The Architecture of (Net) Zero Emissions HousingBy
Dockside Green, Victoria BC Canada
The Australian Institute of Architects’ “Call to Action at Copenhagen 2009” states:
“The world faces a pressing challenge: maintaining and indeed improving standards of living and economic growth rates while reducing greenhouse gas emission and other negative environmental impacts. The architecture and built environment profession have a crucial role to play….. We believe it is the responsibility of the profession to make this call for action.”
In 2008 I discovered that the governments of the UK and Europe have been very proactive in approaching this issue. Regulations have been put in place that require new houses to achieve zero emissions from 2016 and 2019 respectively. I was impressed. If this can be undertaken in places with much more difficult climates than ours, surely we could – or really should – do the same?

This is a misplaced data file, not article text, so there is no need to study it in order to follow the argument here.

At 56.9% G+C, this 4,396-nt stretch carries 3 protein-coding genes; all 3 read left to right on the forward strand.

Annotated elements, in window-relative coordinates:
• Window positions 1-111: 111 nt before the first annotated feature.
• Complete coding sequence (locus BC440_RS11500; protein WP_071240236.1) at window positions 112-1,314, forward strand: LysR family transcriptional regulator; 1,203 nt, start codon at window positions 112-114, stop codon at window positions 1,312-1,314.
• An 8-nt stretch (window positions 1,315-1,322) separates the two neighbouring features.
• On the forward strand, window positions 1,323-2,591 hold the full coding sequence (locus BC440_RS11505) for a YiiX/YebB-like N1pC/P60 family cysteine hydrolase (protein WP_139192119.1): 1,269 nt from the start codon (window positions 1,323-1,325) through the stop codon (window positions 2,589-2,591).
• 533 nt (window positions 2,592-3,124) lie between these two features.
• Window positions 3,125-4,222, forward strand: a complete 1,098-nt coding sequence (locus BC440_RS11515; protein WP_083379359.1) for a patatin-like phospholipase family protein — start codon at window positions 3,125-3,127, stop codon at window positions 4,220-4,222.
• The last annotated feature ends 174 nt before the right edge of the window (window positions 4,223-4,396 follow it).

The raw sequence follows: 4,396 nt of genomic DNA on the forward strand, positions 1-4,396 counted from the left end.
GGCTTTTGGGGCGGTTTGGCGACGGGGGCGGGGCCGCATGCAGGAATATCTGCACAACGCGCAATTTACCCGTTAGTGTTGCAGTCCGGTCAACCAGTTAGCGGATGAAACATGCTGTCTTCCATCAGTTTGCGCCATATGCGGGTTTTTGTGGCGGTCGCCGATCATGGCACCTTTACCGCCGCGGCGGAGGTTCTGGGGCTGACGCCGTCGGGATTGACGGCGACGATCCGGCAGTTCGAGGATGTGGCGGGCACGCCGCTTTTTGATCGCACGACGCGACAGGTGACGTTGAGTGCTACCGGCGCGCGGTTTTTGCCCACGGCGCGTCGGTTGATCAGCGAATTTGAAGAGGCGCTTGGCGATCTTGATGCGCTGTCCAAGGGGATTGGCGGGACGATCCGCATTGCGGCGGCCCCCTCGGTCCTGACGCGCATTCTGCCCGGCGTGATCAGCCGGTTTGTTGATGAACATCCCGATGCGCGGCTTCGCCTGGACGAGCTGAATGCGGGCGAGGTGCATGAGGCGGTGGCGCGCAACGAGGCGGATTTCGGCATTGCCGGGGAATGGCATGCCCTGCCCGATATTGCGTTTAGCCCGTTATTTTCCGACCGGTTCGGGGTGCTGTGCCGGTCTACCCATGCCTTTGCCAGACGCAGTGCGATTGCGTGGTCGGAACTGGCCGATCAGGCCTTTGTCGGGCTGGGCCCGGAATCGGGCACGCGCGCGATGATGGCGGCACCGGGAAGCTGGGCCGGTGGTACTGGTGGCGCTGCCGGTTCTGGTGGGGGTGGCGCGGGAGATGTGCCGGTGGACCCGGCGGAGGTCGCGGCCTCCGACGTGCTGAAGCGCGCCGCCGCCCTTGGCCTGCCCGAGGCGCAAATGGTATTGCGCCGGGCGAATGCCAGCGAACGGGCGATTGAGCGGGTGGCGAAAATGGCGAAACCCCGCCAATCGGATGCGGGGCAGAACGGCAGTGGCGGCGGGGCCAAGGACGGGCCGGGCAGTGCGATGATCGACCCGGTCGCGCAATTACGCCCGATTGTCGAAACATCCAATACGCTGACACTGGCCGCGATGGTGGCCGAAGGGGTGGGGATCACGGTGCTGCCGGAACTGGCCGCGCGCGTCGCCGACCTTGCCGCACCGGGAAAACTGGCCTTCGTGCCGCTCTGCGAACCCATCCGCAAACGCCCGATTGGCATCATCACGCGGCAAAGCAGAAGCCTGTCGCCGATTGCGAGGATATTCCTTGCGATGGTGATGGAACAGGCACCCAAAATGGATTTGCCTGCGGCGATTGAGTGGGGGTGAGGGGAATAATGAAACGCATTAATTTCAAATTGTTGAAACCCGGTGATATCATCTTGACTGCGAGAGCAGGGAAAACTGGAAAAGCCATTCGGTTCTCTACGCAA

In 2009, I was awarded a Byera Hadley Traveling Scholarship by the NSW Architects Registration Board to undertake research into “The Architecture of Zero Emissions Housing”. The project aimed to review international approaches to this in order to better understand the following:
- The policy and regulations that have been developed in various countries around the world
- The technical issues that are relevant to the achievement of net zero emissions housing
- The design challenges that need to be addressed by architects to achieve such outcomes
This report is a summary of the major issues and recommendations for how we should address them in Australia.